The First Annual Eudora Welty Lecture in Washington, D.C.

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Salman Rushdie to Give the Inaugural Eudora Welty Lecture in Washington, D.C.

A new endowed lecture to be presented by the PEN/Faulkner Foundation and the Eudora Welty Foundation

Tickets $24

 

The PEN/Faulkner Foundation and the Eudora Welty Foundation announce the creation of the Eudora Welty Lecture to be held in Washington, D.C. as part of the PEN/Faulkner Reading Series. The first Eudora Welty Lecture will be held on October 20, 2016, at 7:30 PM at the National Cathedral. The inaugural lecturer will be Salman Rushdie. Tickets are $24 and can be purchased on the Cathedral’s website.

The Eudora Welty Lecture will be open to the public and will be an important and unique addition to Washington, D.C.’s literary culture. The lecturers will be chosen from the most prominent writers working in the English language today. Each lecturer will present an original talk on the topic of their creative origins. Lecturers will receive a $20,000 honorarium.

 

Eudora Welty is the author of such acclaimed works as The Optimist’s Daughter, Delta Wedding and the short story collection A Curtain of Green. Her many honors include the Pulitzer Prize, the American Book Award for Fiction, and the Gold Medal for the Novel, given by the American Academy and Institute of Arts and Letters for her complete works in fiction.

Salman Rushdie is the author of twelve novels, including the Man Booker Prize-winning Midnight’s Children, The Satanic Verses, The Moor’s Last Sigh, and, most recently, Two Years Eight Months and Twenty-Eight Nights. He has also published a significant body of non-fiction, including The Jaguar Smile, Imaginary Homelands, and The Wizard of Oz. In 2008, Midnight’s Children was named the best novel to have won the Booker Prize in its first 40 years of existence. He has won the European Union’s Aristeion Prize for Literature and is a fellow of the Royal Society for Literature and a Commandeur des Arts et des Lettres. In June 2007, Queen Elizabeth II awarded him a knighthood.

 

To read the full press release, click here. For more information about the Eudora Welty Foundation, click here.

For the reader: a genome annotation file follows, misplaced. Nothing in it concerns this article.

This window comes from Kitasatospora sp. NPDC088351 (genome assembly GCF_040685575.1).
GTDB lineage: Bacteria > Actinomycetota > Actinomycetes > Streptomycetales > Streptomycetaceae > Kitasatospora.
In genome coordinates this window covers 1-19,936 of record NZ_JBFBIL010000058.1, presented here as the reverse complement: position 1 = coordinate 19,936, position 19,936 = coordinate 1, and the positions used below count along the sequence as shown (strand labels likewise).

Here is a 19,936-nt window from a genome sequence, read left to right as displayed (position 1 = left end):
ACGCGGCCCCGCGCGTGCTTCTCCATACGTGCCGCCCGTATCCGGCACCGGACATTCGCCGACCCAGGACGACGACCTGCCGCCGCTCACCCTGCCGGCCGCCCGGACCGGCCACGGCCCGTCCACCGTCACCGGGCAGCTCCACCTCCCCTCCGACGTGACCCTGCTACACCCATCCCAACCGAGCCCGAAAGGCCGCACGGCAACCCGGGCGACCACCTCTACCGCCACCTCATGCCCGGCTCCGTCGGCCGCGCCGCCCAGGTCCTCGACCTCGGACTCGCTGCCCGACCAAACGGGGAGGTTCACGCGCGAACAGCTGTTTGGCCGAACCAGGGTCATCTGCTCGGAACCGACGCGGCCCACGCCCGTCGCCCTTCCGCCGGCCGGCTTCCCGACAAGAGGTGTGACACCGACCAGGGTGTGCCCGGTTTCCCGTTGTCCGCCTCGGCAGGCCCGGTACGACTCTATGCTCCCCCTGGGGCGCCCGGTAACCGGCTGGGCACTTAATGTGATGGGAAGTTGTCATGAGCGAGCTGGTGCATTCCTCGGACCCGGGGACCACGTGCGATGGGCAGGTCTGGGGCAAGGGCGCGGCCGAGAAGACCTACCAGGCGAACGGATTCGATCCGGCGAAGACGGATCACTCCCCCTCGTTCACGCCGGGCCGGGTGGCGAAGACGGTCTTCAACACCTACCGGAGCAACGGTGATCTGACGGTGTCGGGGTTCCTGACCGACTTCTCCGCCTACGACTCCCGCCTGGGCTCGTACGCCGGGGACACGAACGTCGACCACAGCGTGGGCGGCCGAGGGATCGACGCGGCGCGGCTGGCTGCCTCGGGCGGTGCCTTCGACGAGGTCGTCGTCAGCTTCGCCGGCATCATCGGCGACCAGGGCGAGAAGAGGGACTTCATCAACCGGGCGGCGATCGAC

PEN/Faulkner and the Folger Theatre Present: Louise Erdrich

Louise Erdrich Credit Paul Emmel

Louise Erdrich

May 10th, 2016  |  7:30 PM

In Collaboration with the Library of Congress

Folger Shakespeare Library
201 East Capitol Street, SE
Washington, DC 20003 (map)

Tickets $15 online or at 202-544-7077

“Book by book, over the past three decades, Louise Erdrich has built one of the most moving and engrossing collections of novels in American literature.”

– Ron Charles, Washington Post Book World

LaRoseLouise Erdrich is the author of fourteen novels, a volume of short stories, several books of poetry, and a series of children’s books. Her novel The Round House won the 2012 National Book Award; she is a former Guggenheim Fellow and has received the PEN/Saul Bellow Award for Achievement in American Fiction. 

In 2015, Erdrich received the Library of Congress Prize for American Fiction, a lifetime achievement award, presented at the National Book Festival this past September. On May 10th, Erdrich will join PEN/Faulkner at an event co-hosted by the Library of Congress to read from her forthcoming novel, LaRose.

Purchase Tickets

 

 

April 21st: Helen Oyeyemi

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Helen Oyeyemi  |  What Is Not Yours Is Not Yours

6:30 PM at Politics & Prose @ Busboys and Poets Takoma, in conversation with The New Yorker‘s Margaret Talbot

The last Spring 2016 PEN/Faulkner and Politics & Prose reading will be Helen Oyeyemi,  who is the author of five novels, including Boy, Snow, Bird; White is for Witching, which won a 2010 Somerset Maugham Award; and Mr Fox. In 2013 she was included in the Granta Best of Young British Novelists list. She will be reading from her new story collection, What Is Not Yours Is Not Yours.